About Nick Folker 

Nick FolkerNick Folker is the Co-Founder and Director of Elite Performance at BridgeAthletic. Nick’s athletes have won 22 Olympic Medals, 7 team NCAA Championships and over 170 individual and relay NCAA championships. Megan Fischer-Colbrie works as the Sports Science Editor at BridgeAthletic.  Megan was a four-year varsity swimmer at Stanford, where she recently graduated with a degree in Human Biology.

The Championship Series by BridgeAthletic is designed to empower athletes with tips from the pros that will help them reach peak performance come race day.  We will be covering competition-focused topics such as nutrition, recovery, stretching, and mental preparation.

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Ashok Shrivastav
3 years ago

Hello which is the best time to use foam roller during competitions before warm up or after events or in between events of swimming

James GILL
5 years ago

First line of the discussion in the quoted evidence under pinning this article: “The results suggest that 30 seconds of foam rolling compared to planking on each of the lower-limbs and back had no effect on performance.”

Dr Richard Norris
7 years ago

I’ve recently discovered foam rolling. I’ve had chronically painful calves and tight quads for as long as I can remember. After 60 days of foam rolling my calves are pain free. I worked with a sports massage therapist and guided me through what to do. The effect has been amazing. The knots are gone and so is the pain.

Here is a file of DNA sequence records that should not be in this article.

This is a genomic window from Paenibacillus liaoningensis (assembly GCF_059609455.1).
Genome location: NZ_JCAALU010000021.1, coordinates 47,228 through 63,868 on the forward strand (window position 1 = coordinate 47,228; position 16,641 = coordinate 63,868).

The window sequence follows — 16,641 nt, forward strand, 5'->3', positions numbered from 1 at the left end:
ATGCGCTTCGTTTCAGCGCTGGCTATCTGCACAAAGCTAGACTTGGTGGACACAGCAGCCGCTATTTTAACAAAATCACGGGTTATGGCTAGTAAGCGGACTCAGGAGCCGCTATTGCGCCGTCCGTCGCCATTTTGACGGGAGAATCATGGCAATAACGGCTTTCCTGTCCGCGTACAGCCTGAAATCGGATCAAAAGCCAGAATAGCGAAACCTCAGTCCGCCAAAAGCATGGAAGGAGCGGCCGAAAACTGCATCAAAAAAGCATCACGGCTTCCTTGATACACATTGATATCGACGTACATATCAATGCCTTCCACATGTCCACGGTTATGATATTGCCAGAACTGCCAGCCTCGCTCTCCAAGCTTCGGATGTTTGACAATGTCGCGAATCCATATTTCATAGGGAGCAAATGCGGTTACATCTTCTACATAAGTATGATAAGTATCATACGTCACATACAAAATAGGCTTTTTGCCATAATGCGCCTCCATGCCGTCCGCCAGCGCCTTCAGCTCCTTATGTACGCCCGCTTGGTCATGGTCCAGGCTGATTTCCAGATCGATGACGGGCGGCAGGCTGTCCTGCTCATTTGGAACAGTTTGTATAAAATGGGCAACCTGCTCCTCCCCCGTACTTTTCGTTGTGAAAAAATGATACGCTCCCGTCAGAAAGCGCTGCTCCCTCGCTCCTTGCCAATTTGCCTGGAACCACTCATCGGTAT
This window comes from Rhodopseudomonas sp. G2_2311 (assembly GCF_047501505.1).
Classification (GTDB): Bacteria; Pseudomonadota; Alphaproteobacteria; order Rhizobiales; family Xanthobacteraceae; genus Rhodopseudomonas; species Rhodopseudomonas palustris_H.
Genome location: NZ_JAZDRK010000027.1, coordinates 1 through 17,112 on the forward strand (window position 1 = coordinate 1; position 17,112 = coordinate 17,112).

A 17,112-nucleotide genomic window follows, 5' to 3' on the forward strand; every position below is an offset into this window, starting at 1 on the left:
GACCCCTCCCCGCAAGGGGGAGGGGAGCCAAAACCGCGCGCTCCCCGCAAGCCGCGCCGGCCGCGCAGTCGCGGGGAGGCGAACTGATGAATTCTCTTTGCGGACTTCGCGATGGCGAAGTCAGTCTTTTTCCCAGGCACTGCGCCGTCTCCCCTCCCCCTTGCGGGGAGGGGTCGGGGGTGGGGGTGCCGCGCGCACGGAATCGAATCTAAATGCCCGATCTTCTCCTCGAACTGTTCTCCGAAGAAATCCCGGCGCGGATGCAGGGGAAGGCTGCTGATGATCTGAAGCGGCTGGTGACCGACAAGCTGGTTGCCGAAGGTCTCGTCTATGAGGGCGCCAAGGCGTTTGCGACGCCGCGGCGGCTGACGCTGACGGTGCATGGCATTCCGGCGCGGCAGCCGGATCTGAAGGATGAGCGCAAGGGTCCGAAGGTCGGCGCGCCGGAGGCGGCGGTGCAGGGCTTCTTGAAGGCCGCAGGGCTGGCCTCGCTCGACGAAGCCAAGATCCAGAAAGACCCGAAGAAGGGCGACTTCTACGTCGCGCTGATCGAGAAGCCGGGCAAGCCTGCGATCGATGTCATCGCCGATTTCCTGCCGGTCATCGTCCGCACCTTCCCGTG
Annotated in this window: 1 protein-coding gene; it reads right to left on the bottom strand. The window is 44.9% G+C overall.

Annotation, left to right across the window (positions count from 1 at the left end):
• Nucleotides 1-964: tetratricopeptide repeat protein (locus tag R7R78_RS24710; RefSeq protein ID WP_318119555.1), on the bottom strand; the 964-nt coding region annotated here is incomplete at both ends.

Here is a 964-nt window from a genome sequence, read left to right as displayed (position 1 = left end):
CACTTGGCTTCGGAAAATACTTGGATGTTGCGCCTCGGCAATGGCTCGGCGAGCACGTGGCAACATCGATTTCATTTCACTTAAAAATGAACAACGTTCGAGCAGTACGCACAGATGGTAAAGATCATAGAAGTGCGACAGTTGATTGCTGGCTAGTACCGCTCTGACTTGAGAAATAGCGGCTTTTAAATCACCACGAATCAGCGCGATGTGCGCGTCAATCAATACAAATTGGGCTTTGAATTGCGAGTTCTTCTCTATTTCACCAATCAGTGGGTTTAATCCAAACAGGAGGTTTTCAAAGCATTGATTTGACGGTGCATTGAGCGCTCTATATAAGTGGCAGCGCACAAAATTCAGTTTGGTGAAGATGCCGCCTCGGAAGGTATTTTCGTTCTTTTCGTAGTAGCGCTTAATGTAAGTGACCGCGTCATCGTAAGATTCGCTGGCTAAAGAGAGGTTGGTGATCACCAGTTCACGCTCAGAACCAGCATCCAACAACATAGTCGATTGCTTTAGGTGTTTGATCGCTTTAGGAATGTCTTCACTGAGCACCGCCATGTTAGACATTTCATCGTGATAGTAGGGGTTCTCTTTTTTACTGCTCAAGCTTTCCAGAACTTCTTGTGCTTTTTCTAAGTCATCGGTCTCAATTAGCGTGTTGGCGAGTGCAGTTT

As I started volunteer coaching around the same time as I started rolling, I can now endorse and help correct the swimmers to ensure they too get maximum results.

Curious
7 years ago

At what point do you recommend a young swimmer starts foam rolling? My 11 year olds squad swim 5x per week covering upto 3.5K per session. He also suffers Osgood Schlatters. Squads further up in his club foam roll but his doesn’t. I have seen kids his age from other clubs roll at competition. Just curious.

Jiggs
7 years ago

Foam roll – in action – lol
youtube.com/watch?v=DLhaFVuX68M

8 years ago

i was in so much pain after a long set doing breast stroke that I asked my trainer what could I do…..she brought out the foam roller and the pain went away. As a former Physiotherapist I realized that although it was “torture” , it also lessened the tightness of major muscle groups. I went out and bought the roller and used it before a large meet and I did extremely well in cutting time and feeling no soreness afterwards. Now, I use it all the time at home. It is portable and easy to use.

Mucca Mad Man
8 years ago

Get real boys you want to recover right you need to find your Bros, pop some roads, and most importantly charge your JO crystals all night long everyday.

jiggs
8 years ago

I’ve often wondered if anybody slept in streamline position. You’d need a longer bed, maybe even some kind of waterbed, probably have to be single, but how good would you be?

JI
Reply to  jiggs
7 years ago

Would it mess up shoulders though?

SWIMFR
Reply to  JI
7 years ago

Interesting idea. It would increase shoulder flexibility but it requires effort and focus to maintain the position, which is incompatible with sleeping.